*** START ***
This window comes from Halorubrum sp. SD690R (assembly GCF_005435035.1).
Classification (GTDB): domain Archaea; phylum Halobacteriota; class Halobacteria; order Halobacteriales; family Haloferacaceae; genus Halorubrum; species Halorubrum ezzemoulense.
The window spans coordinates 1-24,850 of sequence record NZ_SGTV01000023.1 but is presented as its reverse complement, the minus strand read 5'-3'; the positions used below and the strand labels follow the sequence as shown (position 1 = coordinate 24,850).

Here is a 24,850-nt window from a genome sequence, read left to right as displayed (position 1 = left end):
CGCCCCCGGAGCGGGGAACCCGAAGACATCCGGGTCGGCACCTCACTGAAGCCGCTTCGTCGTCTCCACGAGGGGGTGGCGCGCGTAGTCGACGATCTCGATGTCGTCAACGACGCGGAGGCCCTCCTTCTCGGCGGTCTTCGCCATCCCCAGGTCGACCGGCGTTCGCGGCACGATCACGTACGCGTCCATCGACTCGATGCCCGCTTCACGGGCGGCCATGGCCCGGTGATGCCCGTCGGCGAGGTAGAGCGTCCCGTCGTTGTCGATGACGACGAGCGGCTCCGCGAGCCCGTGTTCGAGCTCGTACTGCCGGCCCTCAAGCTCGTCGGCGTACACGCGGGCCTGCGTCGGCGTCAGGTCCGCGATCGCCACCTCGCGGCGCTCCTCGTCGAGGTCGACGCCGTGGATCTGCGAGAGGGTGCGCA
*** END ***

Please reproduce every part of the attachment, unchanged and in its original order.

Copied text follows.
This window comes from Halorubrum sp. SD690R (assembly GCF_005435035.1).
Classification (GTDB): domain Archaea; phylum Halobacteriota; class Halobacteria; order Halobacteriales; family Haloferacaceae; genus Halorubrum; species Halorubrum ezzemoulense.
The window spans coordinates 1-24,850 of sequence record NZ_SGTV01000023.1 but is presented as its reverse complement, the minus strand read 5'-3'; the positions used below and the strand labels follow the sequence as shown (position 1 = coordinate 24,850).

Here is a 24,850-nt window from a genome sequence, read left to right as displayed (position 1 = left end):
CGCCCCCGGAGCGGGGAACCCGAAGACATCCGGGTCGGCACCTCACTGAAGCCGCTTCGTCGTCTCCACGAGGGGGTGGCGCGCGTAGTCGACGATCTCGATGTCGTCAACGACGCGGAGGCCCTCCTTCTCGGCGGTCTTCGCCATCCCCAGGTCGACCGGCGTTCGCGGCACGATCACGTACGCGTCCATCGACTCGATGCCCGCTTCACGGGCGGCCATGGCCCGGTGATGCCCGTCGGCGAGGTAGAGCGTCCCGTCGTTGTCGATGACGACGAGCGGCTCCGCGAGCCCGTGTTCGAGCTCGTACTGCCGGCCCTCAAGCTCGTCGGCGTACACGCGGGCCTGCGTCGGCGTCAGGTCCGCGATCGCCACCTCGCGGCGCTCCTCGTCGAGGTCGACGCCGTGGATCTGCGAGAGGGTGCGCA